[Will this information wake us up? So far it is met by the educational and political authorities with complete silence!] Probably due to the scepticism in the closed minds of our hierarchy of education.

About bcenglis

Bob Cleckler is a retired Chemical Engineer. In 1985 he read Jonathan Kozol's shocking new book, "Illiterate America." He decided to use his research skills as an engineer to see if there was a solution to the problem. He spent more than a year in his research. He read EVERY book he could find on the subject of his research. He read dozens of books from the large Marriott Research Library at the University of Utah. Based upon his findings, he developed a solution to the problem of English illiteracy. It is a PROVEN solution. Dr. Frank Laubach spent his entire adult life teaching adult illiterates around the world how to read in more than 300 alphabetic languages. Dr. Laubach proved that he could teach students, in 98% of the languages in which he taught, to read fluently in less than three months. His books, "Teaching the World to Read" and "Forty Years With the Silent Billion," never mention being unable to teach ANY of his students to read fluently.

Cleckler collaborated with Gary Sprunk, M.S. English Linguistics, to perfect his solution based upon Dr. Laubach's experience and findings. Two non-profit educational corporations were formed. Cleckler is the CEO of Literacy Research Associates, Inc. and Vice Pres. of R & D of NuEnglish, Inc. Gray Sprunk is President of NuEnglish, Inc. Cleckler's award-winning book, "Let's End Our Literacy Crisis," originally published in 2005 is now available on our website, http://LearnToReadNow.org, without cost or obligation for the Second Revision, released in late 2012. This breakthrough book covers:

A. the tremendous need for improving English literacy. Cleckler found research proving (1) that 48.7% of U.S. adults are functionally illiterate, defined as being unable to hold an above-poverty-level-wage job, (2) that 31.2% of these functional illiterates are in poverty, and (3) that they are more than twice as likely to be in poverty because of their illiteracy as for all other causes combined. Furthermore he found at least 34 types of serious physical, mental, emotional, medical, and financial problems that illiterates must endure every day of their lives that we would consider a crisis if we had to endure them. Cleckler also found that illiteracy costs EVERY U.S. adult -- readers and non-readers -- an average of more than $5,000 each year for government programs that illiterates use; for truancy, juvenile delinquency, and crime directly related to illiteracy; and for the higher cost of consumer goods due to illiterates in the labor pool and in the workforce.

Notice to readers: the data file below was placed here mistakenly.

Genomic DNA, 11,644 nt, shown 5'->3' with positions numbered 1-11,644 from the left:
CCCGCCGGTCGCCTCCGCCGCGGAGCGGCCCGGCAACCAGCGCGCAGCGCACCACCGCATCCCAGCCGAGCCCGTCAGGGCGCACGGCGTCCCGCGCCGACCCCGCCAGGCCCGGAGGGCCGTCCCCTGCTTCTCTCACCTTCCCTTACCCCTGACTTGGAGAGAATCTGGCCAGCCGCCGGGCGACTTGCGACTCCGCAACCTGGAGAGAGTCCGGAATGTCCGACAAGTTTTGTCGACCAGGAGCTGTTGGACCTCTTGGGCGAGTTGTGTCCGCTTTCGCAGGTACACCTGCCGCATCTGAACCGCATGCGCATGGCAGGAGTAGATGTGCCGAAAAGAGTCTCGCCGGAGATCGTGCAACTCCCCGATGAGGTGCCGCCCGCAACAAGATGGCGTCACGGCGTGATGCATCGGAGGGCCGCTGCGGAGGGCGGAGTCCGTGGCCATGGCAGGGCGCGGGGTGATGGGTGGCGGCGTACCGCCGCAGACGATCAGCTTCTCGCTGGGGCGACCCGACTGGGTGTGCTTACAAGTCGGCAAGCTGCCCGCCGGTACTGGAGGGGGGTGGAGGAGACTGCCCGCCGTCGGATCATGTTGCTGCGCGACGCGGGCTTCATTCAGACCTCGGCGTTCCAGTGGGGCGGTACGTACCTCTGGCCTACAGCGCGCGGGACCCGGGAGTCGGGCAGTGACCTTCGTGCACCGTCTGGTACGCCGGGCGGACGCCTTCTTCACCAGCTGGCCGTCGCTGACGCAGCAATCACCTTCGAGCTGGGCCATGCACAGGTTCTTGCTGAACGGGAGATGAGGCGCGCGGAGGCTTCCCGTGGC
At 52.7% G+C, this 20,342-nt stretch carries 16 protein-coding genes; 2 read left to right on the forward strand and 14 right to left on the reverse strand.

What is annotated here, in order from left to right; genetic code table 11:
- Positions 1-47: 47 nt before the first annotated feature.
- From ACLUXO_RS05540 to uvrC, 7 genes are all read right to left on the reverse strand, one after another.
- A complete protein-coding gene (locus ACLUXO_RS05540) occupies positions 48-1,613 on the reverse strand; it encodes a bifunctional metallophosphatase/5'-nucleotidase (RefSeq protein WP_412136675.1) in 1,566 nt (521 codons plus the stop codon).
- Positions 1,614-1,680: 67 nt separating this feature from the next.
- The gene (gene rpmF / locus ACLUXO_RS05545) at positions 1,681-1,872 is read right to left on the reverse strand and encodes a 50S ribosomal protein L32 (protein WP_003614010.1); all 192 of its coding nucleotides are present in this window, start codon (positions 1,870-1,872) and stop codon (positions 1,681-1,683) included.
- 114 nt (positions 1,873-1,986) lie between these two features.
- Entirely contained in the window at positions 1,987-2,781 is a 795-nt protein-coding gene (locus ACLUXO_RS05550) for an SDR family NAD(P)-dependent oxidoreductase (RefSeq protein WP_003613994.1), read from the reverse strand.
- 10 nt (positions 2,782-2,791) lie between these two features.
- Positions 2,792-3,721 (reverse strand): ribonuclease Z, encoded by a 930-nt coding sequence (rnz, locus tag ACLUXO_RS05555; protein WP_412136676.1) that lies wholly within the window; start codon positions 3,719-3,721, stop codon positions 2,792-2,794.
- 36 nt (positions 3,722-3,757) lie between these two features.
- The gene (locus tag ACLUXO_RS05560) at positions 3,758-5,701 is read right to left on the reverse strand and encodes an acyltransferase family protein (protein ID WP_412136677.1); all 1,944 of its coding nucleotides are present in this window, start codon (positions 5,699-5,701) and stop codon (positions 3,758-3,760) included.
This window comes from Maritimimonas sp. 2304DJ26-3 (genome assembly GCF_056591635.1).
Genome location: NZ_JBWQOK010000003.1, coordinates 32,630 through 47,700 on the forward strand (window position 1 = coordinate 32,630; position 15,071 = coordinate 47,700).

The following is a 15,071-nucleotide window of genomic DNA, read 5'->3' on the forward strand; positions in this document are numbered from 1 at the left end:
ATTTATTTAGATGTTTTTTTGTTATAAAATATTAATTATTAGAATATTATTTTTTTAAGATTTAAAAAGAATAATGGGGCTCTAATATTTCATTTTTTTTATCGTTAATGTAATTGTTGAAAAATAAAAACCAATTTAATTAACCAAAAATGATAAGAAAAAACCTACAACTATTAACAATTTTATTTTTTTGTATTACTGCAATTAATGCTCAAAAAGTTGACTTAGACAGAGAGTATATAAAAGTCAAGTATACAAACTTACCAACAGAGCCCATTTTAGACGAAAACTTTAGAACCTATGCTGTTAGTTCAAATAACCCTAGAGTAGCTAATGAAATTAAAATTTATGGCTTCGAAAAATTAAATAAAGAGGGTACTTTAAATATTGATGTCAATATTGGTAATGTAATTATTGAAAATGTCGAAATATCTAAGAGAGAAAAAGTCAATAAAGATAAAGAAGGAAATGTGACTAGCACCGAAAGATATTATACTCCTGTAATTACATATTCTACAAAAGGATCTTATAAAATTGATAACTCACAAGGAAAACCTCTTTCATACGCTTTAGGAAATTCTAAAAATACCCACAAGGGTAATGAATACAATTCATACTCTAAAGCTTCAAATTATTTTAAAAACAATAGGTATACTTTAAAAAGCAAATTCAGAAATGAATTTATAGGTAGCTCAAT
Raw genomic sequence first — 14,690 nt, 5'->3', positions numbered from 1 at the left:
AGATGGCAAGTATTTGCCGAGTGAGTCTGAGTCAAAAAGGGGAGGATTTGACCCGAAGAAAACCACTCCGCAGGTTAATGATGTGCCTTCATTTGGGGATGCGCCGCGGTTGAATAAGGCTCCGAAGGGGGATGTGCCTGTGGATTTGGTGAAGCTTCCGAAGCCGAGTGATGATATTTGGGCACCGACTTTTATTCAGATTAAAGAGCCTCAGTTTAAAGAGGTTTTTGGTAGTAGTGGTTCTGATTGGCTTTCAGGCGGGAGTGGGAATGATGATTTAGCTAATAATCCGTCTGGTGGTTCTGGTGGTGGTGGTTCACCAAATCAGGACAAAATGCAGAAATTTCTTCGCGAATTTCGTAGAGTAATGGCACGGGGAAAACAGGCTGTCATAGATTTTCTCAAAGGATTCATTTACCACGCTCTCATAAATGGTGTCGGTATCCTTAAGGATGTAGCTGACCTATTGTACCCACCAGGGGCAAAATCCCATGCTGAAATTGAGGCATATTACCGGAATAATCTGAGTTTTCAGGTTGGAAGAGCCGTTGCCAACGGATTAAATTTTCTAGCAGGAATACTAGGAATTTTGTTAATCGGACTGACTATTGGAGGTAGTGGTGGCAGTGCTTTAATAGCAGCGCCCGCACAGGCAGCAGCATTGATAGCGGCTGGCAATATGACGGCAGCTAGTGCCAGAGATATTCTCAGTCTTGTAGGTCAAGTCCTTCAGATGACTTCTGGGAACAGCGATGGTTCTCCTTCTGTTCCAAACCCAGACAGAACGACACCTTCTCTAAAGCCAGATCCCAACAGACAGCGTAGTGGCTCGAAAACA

B. the causes of illiteracy. Before any problem can be solved, you must find the cause. Otherwise you can spend huge amounts of money fighting the symptoms of the problem without preventing the problem from recurring.

C. the preferred, proven solution to the problem. We have been fighting the symptoms of the difficulty in learning to read English for almost a century. Although numerous changes in American education have been implemented in the last century, none of them solve the foundational cause of the problem. Almost half of U.S. students never become fluent readers, and most of the ones who do become fluent readers require at least two years to learn to read well enough to continue increasing their reading skills after third grade, when most reading instruction in school ends.

Speak Your Mind

*